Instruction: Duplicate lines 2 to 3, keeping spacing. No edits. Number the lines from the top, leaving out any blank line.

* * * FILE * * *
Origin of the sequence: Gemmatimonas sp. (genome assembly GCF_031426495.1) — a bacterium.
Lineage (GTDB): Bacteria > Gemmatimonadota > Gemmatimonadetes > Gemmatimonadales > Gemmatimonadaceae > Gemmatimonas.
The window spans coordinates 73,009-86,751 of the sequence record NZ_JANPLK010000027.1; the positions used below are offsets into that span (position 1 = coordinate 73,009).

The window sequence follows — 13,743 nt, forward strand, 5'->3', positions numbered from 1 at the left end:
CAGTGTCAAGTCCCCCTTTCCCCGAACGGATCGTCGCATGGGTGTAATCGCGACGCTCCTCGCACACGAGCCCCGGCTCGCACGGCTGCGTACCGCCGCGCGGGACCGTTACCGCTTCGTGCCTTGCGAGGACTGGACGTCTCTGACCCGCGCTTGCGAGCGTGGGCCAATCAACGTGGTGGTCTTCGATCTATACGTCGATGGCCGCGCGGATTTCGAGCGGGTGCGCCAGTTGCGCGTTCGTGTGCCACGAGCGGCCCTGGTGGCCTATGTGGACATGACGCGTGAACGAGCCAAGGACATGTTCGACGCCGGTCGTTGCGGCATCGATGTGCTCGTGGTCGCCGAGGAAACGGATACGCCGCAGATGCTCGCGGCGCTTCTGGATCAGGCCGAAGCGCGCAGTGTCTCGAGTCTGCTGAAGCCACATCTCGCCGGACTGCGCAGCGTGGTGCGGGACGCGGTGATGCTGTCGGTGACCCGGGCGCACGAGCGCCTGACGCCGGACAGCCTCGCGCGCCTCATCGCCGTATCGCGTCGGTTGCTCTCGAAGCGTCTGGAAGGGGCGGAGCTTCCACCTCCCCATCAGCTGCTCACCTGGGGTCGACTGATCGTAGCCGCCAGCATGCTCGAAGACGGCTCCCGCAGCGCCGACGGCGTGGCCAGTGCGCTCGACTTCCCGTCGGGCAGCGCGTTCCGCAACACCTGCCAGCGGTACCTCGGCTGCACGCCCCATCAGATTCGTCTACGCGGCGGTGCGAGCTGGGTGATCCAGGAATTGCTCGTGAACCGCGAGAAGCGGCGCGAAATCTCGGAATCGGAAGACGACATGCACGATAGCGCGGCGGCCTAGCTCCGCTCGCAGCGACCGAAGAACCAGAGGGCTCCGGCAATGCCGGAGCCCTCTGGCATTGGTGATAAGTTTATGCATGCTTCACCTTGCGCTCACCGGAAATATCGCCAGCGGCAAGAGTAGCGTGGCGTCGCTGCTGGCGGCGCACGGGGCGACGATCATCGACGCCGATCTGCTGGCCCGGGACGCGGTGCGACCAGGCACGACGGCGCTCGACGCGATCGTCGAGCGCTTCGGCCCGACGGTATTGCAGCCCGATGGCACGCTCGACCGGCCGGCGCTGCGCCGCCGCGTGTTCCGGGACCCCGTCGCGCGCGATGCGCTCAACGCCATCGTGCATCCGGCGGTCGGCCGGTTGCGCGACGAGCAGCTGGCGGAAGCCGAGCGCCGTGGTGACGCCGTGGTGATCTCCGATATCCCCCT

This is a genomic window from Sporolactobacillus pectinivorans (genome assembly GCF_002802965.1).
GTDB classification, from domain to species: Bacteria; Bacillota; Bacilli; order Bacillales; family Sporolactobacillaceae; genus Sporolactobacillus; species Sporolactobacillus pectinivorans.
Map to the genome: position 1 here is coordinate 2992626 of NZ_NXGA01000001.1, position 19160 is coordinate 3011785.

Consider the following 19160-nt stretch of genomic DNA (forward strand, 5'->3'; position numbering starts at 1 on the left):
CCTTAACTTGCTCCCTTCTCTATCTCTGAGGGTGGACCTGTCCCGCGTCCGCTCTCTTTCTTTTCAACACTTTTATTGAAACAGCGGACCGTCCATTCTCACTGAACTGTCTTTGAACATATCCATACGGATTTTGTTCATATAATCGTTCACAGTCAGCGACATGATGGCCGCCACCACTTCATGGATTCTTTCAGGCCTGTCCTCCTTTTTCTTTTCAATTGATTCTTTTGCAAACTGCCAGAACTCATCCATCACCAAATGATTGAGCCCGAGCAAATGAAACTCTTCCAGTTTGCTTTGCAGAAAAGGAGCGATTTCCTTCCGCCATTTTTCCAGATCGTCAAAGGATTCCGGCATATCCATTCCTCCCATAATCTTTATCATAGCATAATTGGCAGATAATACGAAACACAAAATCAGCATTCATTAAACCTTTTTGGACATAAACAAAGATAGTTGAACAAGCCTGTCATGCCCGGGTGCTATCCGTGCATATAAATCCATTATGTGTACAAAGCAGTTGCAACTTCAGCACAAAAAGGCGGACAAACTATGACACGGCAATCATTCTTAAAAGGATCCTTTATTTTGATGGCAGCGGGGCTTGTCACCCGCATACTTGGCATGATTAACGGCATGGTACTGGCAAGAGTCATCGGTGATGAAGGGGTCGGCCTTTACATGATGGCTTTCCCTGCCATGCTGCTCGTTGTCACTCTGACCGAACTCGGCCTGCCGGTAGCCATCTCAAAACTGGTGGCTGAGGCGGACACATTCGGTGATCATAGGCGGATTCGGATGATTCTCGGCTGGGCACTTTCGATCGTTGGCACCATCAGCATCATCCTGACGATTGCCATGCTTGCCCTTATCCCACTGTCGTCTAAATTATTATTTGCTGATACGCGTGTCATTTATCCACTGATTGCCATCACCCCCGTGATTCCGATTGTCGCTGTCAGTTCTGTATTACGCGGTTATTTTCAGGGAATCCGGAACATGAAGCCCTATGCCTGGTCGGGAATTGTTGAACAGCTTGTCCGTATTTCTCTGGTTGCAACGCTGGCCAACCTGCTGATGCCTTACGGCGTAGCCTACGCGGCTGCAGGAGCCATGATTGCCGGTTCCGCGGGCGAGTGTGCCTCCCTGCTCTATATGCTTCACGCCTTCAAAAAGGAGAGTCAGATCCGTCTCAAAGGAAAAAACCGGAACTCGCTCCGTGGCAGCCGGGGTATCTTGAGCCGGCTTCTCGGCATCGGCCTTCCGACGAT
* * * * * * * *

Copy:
Lineage (GTDB): Bacteria > Gemmatimonadota > Gemmatimonadetes > Gemmatimonadales > Gemmatimonadaceae > Gemmatimonas.
The window spans coordinates 73,009-86,751 of the sequence record NZ_JANPLK010000027.1; the positions used below are offsets into that span (position 1 = coordinate 73,009).